1% better every day

1% better every day

The effects of small habits compound over time.

They seem to make little difference on any given day and yet the impact they deliver over the months and years can be enormous. A slight change in your daily habits can guide your life to a very different destination.

Making a choice that is 1% better or 1% worse seems insignificant in the moment, but over a lifetime these choices determine the difference between who you are and who you could be.

@devson

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Self Improvement

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Atomic Habits

by James Clear

MORE IDEAS FROM THE ARTICLE

  1. Make it obvious. Don’t hide your fruits in your fridge, put them on display front and center.
  2. Make it attractive. Start with the fruit you like the most, so you’ll actually want to eat one when you see it.
  3. Make it easy. Don’t create needless friction by focusing on fruits that are hard to peel. Bananas and apples are super easy to eat, for example.
  4. Make it satisfying. If you like the fruit you picked, you’ll love eating it and feel healthier as a result!

The idea is simple: You keep a record of all the behaviors you want to establish or abandon and, at the end of each day, you mark which ones you succeeded with. This record can be a single piece of paper, a journal, a calendar, or a digital tool, like an app.

All habits are based on a four-step pattern, which consists of cue, craving, response, and reward.

When it comes to habits, James suggests that the environment is the invisible hand that shapes human behavior. That’s why a prompt is always the first step in performing any habit.

  • Cue. A piece of information that suggests there’s a reward to be found, like the smell of a cookie or a dark room waiting to light up.
  • Craving. The motivation to change something to get the reward, like tasting the delicious cookie or being able to see.
  • Response. Whatever thought or action you need to take to get to the reward.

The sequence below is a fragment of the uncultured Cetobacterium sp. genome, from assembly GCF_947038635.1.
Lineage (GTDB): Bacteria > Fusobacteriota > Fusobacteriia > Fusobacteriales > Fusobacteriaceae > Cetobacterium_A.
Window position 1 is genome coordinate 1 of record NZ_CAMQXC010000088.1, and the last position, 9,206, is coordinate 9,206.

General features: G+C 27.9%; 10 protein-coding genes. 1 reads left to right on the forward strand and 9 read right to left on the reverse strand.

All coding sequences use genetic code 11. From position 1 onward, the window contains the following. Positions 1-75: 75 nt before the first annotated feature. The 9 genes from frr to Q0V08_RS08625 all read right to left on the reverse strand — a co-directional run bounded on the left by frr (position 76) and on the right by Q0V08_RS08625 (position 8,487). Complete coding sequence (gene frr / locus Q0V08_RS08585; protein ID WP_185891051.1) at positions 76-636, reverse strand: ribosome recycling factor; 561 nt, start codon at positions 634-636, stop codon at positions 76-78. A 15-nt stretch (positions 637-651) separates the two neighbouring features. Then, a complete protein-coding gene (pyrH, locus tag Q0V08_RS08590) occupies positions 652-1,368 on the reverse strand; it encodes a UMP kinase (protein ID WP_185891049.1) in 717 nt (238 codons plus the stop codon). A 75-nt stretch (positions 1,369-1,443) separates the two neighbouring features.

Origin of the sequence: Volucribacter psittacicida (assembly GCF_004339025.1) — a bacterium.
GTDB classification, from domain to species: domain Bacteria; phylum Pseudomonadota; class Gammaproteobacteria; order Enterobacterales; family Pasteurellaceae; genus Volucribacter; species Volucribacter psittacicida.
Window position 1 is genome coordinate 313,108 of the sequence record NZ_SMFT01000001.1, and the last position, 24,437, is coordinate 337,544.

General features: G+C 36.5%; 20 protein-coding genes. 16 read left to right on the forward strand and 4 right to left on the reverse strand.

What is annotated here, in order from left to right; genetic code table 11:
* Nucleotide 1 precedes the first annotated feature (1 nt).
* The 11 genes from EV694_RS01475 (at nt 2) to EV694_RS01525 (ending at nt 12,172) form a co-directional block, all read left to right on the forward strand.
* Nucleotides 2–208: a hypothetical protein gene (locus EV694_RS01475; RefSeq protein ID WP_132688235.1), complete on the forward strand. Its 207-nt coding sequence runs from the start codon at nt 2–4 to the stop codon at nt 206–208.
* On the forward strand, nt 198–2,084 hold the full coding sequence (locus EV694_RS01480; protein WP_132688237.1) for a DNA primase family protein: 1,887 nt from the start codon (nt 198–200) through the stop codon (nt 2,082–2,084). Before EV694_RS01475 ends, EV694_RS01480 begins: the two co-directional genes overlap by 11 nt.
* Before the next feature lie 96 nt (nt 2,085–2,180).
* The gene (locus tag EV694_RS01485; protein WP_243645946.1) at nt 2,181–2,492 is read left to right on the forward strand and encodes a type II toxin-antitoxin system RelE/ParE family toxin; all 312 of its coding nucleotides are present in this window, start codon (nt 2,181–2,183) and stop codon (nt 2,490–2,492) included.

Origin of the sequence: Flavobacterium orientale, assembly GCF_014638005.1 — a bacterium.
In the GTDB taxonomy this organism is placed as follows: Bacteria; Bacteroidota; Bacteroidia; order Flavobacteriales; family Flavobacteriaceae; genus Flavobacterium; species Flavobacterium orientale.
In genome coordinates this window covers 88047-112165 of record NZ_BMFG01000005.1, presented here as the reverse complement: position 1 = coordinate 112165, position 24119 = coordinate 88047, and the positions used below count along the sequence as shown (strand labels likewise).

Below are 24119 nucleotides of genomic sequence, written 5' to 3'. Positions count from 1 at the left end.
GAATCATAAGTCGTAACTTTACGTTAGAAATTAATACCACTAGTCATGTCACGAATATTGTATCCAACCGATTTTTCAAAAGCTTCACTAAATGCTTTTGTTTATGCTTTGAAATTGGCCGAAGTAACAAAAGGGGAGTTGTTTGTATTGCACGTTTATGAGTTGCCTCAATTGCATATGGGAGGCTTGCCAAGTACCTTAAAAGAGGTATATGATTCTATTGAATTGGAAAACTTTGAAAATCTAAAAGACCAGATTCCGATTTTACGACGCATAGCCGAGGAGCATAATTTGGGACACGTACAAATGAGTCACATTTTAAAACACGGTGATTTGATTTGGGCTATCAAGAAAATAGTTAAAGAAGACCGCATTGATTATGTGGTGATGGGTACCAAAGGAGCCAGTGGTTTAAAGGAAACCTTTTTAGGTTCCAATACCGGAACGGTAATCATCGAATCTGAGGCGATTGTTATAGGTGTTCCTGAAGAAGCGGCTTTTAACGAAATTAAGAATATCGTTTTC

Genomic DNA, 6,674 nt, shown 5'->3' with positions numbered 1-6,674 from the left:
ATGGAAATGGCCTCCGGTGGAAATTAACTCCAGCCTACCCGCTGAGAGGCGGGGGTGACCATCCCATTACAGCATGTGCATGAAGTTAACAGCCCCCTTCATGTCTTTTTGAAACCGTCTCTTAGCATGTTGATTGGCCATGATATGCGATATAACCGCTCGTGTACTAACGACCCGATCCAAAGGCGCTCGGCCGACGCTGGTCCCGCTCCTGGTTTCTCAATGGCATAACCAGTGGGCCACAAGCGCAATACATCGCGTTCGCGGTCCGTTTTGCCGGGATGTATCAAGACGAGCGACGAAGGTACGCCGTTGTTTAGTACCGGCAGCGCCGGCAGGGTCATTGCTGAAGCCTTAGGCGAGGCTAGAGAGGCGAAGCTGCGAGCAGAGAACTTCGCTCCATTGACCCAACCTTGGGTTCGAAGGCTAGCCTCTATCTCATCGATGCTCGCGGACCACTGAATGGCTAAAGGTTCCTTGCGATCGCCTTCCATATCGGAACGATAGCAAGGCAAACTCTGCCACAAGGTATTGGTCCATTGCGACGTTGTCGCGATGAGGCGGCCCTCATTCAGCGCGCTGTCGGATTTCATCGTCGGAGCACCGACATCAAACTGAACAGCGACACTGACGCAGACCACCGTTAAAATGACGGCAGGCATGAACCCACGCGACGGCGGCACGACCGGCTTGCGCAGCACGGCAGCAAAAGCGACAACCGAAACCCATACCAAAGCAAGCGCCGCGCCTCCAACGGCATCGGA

• Reward. The satisfying feeling you get from the change, along with the lesson whether to do it again or not.
  • Meditation: After I pour my cup of coffee each morning, I will meditate for one minute.
  • Exercise: After I take off my work shoes, I will immediately change into my workout clothes.

Designing your environment for success
Stop thinking about your environment as filled with objects. Start thinking about it as filled with relationships. Think in terms of how you interact with the spaces around you.

The power of context also reveals an important strategy: habits can be easier to change in a new environment.

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RELATED IDEAS

  1. Changing your outcomes. This means changing your results: losing weight, publishing a book, etc.
  2. Changing your process. This means changing your habits and systems: for example, developing a meditation practice.
  3. Changing your identity. This means changing your beliefs: the way you see yourself and the ones around you.
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Atomic Habits

by James Clear

14

IDEAS

The goal is to make the time and location so obvious that, with enough repetition, you get an urge to do the right thing at the right time, even if you can’t say why.

To follow this the favourite approch to follow is one I learned from Stanford professor BJ Fogg and it is a strategy I refer to as habit stacking .

Your identity emerges out of your habits. You are not born with preset beliefs. Every belief, including those about yourself, is learned and conditioned through experience.

More precisely, your habits are how you embody your identity. When you make your bed each day, you embody the identity of an organized person.

The more you repeat a behavior, the more you reinforce the identity associated with that behavior.

Your identity is literally your “repeated beingness.”

This is a gradual evolution.


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